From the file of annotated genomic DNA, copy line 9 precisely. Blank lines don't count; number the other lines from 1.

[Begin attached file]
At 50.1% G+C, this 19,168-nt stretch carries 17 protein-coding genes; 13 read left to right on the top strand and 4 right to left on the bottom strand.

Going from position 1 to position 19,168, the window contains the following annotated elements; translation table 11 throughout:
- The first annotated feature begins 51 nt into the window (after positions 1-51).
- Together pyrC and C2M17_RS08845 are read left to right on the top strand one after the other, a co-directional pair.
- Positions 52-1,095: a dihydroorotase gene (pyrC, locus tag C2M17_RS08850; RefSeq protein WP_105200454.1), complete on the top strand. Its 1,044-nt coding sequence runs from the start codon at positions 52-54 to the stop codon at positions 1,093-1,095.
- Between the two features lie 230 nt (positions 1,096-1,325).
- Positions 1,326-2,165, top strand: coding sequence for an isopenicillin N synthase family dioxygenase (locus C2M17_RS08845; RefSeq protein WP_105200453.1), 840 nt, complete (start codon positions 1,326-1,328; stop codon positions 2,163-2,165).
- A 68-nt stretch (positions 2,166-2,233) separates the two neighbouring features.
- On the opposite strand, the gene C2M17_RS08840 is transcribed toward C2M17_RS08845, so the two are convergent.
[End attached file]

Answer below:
- On the opposite strand, the gene C2M17_RS08840 is transcribed toward C2M17_RS08845, so the two are convergent.